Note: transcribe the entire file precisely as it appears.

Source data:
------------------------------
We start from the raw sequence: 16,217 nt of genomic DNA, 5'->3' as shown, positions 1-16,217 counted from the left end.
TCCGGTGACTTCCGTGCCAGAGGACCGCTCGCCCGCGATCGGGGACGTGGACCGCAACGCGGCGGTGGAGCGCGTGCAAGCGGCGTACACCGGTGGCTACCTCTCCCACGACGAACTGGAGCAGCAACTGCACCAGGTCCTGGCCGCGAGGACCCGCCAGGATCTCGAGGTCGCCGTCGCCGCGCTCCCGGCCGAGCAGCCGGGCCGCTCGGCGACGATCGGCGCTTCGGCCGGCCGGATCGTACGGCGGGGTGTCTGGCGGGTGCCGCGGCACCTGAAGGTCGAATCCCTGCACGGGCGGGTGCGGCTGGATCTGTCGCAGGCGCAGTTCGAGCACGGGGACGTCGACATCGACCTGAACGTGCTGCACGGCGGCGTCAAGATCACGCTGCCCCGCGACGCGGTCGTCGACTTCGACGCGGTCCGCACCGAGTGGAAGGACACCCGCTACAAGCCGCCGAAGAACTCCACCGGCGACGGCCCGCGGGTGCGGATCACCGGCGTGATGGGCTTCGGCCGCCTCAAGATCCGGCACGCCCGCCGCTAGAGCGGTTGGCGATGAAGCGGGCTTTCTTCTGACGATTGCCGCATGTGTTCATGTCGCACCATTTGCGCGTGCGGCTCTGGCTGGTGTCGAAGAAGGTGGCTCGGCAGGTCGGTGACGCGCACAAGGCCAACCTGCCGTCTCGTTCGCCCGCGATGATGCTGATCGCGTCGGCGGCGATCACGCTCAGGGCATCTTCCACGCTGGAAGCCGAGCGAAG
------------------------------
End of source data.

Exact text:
We start from the raw sequence: 16,217 nt of genomic DNA, 5'->3' as shown, positions 1-16,217 counted from the left end.
TCCGGTGACTTCCGTGCCAGAGGACCGCTCGCCCGCGATCGGGGACGTGGACCGCAACGCGGCGGTGGAGCGCGTGCAAGCGGCGTACACCGGTGGCTACCTCTCCCACGACGAACTGGAGCAGCAACTGCACCAGGTCCTGGCCGCGAGGACCCGCCAGGATCTCGAGGTCGCCGTCGCCGCGCTCCCGGCCGAGCAGCCGGGCCGCTCGGCGACGATCGGCGCTTCGGCCGGCCGGATCGTACGGCGGGGTGTCTGGCGGGTGCCGCGGCACCTGAAGGTCGAATCCCTGCACGGGCGGGTGCGGCTGGATCTGTCGCAGGCGCAGTTCGAGCACGGGGACGTCGACATCGACCTGAACGTGCTGCACGGCGGCGTCAAGATCACGCTGCCCCGCGACGCGGTCGTCGACTTCGACGCGGTCCGCACCGAGTGGAAGGACACCCGCTACAAGCCGCCGAAGAACTCCACCGGCGACGGCCCGCGGGTGCGGATCACCGGCGTGATGGGCTTCGGCCGCCTCAAGATCCGGCACGCCCGCCGCTAGAGCGGTTGGCGATGAAGCGGGCTTTCTTCTGACGATTGCCGCATGTGTTCATGTCGCACCATTTGCGCGTGCGGCTCTGGCTGGTGTCGAAGAAGGTGGCTCGGCAGGTCGGTGACGCGCACAAGGCCAACCTGCCGTCTCGTTCGCCCGCGATGATGCTGATCGCGTCGGCGGCGATCACGCTCAGGGCATCTTCCACGCTGGAAGCCGAGCGAAG